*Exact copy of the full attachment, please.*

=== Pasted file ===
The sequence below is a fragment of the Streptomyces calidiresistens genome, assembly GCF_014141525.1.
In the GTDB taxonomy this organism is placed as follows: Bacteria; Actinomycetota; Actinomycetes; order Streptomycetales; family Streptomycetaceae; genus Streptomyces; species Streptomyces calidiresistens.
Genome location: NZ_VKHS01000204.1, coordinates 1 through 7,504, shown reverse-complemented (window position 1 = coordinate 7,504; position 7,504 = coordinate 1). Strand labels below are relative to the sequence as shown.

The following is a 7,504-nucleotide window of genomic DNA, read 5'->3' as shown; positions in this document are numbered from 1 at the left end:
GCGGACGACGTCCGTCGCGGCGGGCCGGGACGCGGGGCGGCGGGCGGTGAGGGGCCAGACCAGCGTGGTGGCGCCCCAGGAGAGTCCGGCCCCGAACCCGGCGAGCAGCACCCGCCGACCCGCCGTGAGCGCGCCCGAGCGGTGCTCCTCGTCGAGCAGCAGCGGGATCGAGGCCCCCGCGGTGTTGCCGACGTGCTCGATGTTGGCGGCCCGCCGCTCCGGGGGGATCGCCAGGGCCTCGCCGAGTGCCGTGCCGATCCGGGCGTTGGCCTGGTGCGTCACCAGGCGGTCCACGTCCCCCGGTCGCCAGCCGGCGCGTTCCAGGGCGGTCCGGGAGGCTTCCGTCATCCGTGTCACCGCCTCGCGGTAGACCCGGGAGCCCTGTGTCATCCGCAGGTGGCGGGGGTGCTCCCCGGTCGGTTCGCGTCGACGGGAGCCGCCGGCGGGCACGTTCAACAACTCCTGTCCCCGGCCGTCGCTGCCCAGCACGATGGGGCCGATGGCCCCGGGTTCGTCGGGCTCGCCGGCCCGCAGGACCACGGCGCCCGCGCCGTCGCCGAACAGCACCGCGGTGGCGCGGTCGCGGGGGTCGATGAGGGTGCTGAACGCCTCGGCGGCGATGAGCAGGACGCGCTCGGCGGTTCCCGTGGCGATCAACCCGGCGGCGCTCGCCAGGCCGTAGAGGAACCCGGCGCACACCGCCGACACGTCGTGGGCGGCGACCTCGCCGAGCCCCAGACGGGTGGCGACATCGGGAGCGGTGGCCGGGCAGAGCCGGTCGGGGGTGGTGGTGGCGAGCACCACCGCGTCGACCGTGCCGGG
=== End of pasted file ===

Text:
The sequence below is a fragment of the Streptomyces calidiresistens genome, assembly GCF_014141525.1.
In the GTDB taxonomy this organism is placed as follows: Bacteria; Actinomycetota; Actinomycetes; order Streptomycetales; family Streptomycetaceae; genus Streptomyces; species Streptomyces calidiresistens.
Genome location: NZ_VKHS01000204.1, coordinates 1 through 7,504, shown reverse-complemented (window position 1 = coordinate 7,504; position 7,504 = coordinate 1). Strand labels below are relative to the sequence as shown.

The following is a 7,504-nucleotide window of genomic DNA, read 5'->3' as shown; positions in this document are numbered from 1 at the left end:
GCGGACGACGTCCGTCGCGGCGGGCCGGGACGCGGGGCGGCGGGCGGTGAGGGGCCAGACCAGCGTGGTGGCGCCCCAGGAGAGTCCGGCCCCGAACCCGGCGAGCAGCACCCGCCGACCCGCCGTGAGCGCGCCCGAGCGGTGCTCCTCGTCGAGCAGCAGCGGGATCGAGGCCCCCGCGGTGTTGCCGACGTGCTCGATGTTGGCGGCCCGCCGCTCCGGGGGGATCGCCAGGGCCTCGCCGAGTGCCGTGCCGATCCGGGCGTTGGCCTGGTGCGTCACCAGGCGGTCCACGTCCCCCGGTCGCCAGCCGGCGCGTTCCAGGGCGGTCCGGGAGGCTTCCGTCATCCGTGTCACCGCCTCGCGGTAGACCCGGGAGCCCTGTGTCATCCGCAGGTGGCGGGGGTGCTCCCCGGTCGGTTCGCGTCGACGGGAGCCGCCGGCGGGCACGTTCAACAACTCCTGTCCCCGGCCGTCGCTGCCCAGCACGATGGGGCCGATGGCCCCGGGTTCGTCGGGCTCGCCGGCCCGCAGGACCACGGCGCCCGCGCCGTCGCCGAACAGCACCGCGGTGGCGCGGTCGCGGGGGTCGATGAGGGTGCTGAACGCCTCGGCGGCGATGAGCAGGACGCGCTCGGCGGTTCCCGTGGCGATCAACCCGGCGGCGCTCGCCAGGCCGTAGAGGAACCCGGCGCACACCGCCGACACGTCGTGGGCGGCGACCTCGCCGAGCCCCAGACGGGTGGCGACATCGGGAGCGGTGGCCGGGCAGAGCCGGTCGGGGGTGGTGGTGGCGAGCACCACCGCGTCGACCGTGCCGGG